1/4 teaspoon dried crushed red pepper
1/2 cup plus 1 tablespoon extra-virgin olive oil
1 pound gemelli, fusilli, or rotelle pasta
2 pints cherry tomatoes or grape tomatoes, halved
1 8-ounce package small (cherry-size) fresh mozzarella balls in water
2 tablespoons chopped fresh oregano

With machine running, add garlic clove to processor through feed tube and process until finely chopped; turn off machine. Add 1 cup chopped olives, capers, red wine vinegar, anchovy paste, mustard, and crushed red pepper. Using 6 on/off turns, process to chop coarsely. With machine running, gradually add 1/2 cup olive oil, forming coarse puree. Transfer to bowl; stir in remaining 1 cup olives. Season olivada to taste with salt and pepper. DO AHEAD: Olivada can be made 3 days ahead. Cover and refrigerate.

Cook pasta in large pot of boiling salted water until just tender but still firm to bite, stirring occasionally. Drain well. Transfer drained pasta to large bowl. Drizzle remaining 1 tablespoon oil over pasta; toss to coat. Cool, stirring occasionally.

Add olivada, halved tomatoes, mozzarella, and oregano to pasta; toss to coat. Season to taste with salt and pepper.

Corn on the Cob with Chipotle-Scallion Butter
By Shelley Wiseman | Gourmet, July 2008

3/4 stick unsalted butter, softened
1/4 cup minced scallions (2 to 3)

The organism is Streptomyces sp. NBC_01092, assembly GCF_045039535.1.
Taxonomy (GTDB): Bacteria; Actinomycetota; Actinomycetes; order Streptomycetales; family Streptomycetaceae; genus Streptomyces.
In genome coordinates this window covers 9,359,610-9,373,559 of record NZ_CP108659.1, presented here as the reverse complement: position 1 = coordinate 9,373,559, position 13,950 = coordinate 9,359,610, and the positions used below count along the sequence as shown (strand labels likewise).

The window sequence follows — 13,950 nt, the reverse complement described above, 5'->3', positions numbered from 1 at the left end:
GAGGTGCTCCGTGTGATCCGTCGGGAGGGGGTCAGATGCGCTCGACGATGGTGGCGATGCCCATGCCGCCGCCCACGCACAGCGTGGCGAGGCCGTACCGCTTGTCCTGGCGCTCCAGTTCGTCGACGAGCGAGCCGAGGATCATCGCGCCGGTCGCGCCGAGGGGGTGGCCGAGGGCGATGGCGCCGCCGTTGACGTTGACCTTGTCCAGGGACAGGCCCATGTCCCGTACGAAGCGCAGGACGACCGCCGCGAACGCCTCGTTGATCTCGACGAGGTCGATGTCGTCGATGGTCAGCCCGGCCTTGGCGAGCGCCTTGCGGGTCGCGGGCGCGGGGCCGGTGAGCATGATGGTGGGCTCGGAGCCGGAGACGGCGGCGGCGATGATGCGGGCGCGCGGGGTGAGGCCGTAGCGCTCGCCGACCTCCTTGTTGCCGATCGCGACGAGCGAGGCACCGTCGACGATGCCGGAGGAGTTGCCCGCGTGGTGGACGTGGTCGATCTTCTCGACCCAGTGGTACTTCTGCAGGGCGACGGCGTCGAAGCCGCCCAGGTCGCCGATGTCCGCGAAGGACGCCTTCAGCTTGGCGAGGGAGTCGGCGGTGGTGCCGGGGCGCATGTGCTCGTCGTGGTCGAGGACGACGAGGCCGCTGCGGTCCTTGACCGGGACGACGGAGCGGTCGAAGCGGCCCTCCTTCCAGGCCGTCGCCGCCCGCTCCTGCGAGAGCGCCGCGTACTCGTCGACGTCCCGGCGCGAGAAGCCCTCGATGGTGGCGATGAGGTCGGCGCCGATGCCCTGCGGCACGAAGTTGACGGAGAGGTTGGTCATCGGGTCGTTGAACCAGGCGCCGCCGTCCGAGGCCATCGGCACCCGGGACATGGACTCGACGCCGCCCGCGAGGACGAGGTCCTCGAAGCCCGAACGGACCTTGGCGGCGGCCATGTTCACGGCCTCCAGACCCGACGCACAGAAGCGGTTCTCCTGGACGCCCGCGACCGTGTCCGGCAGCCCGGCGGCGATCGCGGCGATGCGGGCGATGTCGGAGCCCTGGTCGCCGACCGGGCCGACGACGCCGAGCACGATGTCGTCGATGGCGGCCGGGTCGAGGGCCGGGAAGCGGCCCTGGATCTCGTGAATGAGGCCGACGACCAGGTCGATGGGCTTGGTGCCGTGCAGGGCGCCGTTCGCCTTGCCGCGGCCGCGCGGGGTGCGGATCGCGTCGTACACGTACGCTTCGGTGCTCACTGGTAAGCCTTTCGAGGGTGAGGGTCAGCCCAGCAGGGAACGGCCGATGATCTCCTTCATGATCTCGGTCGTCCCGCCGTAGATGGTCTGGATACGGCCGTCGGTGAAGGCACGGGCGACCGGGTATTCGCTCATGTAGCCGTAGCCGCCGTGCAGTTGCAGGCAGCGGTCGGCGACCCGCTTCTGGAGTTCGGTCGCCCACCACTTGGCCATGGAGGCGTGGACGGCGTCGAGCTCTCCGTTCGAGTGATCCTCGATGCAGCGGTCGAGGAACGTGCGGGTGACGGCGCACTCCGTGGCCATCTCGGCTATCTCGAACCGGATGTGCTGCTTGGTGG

1 tablespoon minced seeded canned chipotle chiles in adobo
1/4 teaspoon grated lime zest
6 large ears of corn, shucked and halved

Stir together butter, scallions, chipotles, zest, and rounded 1/2 teaspoon salt in a large bowl.

Cook corn in a large pot of boiling water until crisp-tender, 3 to 5 minutes. Transfer with tongs to butter mixture and toss.

Friulian Lamb Skewers
Adapted from Jody Adams, via TastingTable

2 tablespoons extra-virgin olive oil
½ cup chopped onion
4 garlic cloves, minced
¼ teaspoon freshly ground black pepper
1 teaspoon salt, divided
⅛ teaspoon cinnamon
½ teaspoon sweet paprika
½ cup red wine
¼ cup minced parsley
2 tablespoons minced mint
1 pound ground lamb

1. Heat the oil in a skillet over medium heat. Add the onion, garlic, pepper and ½ teaspoon of the salt. Cook, stirring frequently, until the onions are soft and translucent, about 8 to 10 minutes. Increase the heat to high and add the cinnamon, paprika and red wine. Bring the mixture to a boil and cook, stirring constantly, for 5 minutes or until thick and glossy. (You should have about ¼ cup of the glaze.) Transfer to a bowl and refrigerate until cool, about 20 minutes.

2. In a large bowl, use your hands to combine the cooled red wine glaze with the parsley, mint, lamb and remaining ½ teaspoon salt. Form the lamb mixture into 18 portions that are 1 inch wide and 2 inches long (approximately 1 ounce each) and skewer each portion. Place the skewers on a plate, cover with plastic and refrigerate for at least one hour or up to overnight.

3. Preheat a grill to medium-high and cook the skewers until cooked through, about 3 to 5 minutes per side. Serve immediately.

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One thought on “Tailgate Tale.

  1. Marsha Stanton says:

    and the lamb was delicious, coming from one who doesn’t usually eat lamb!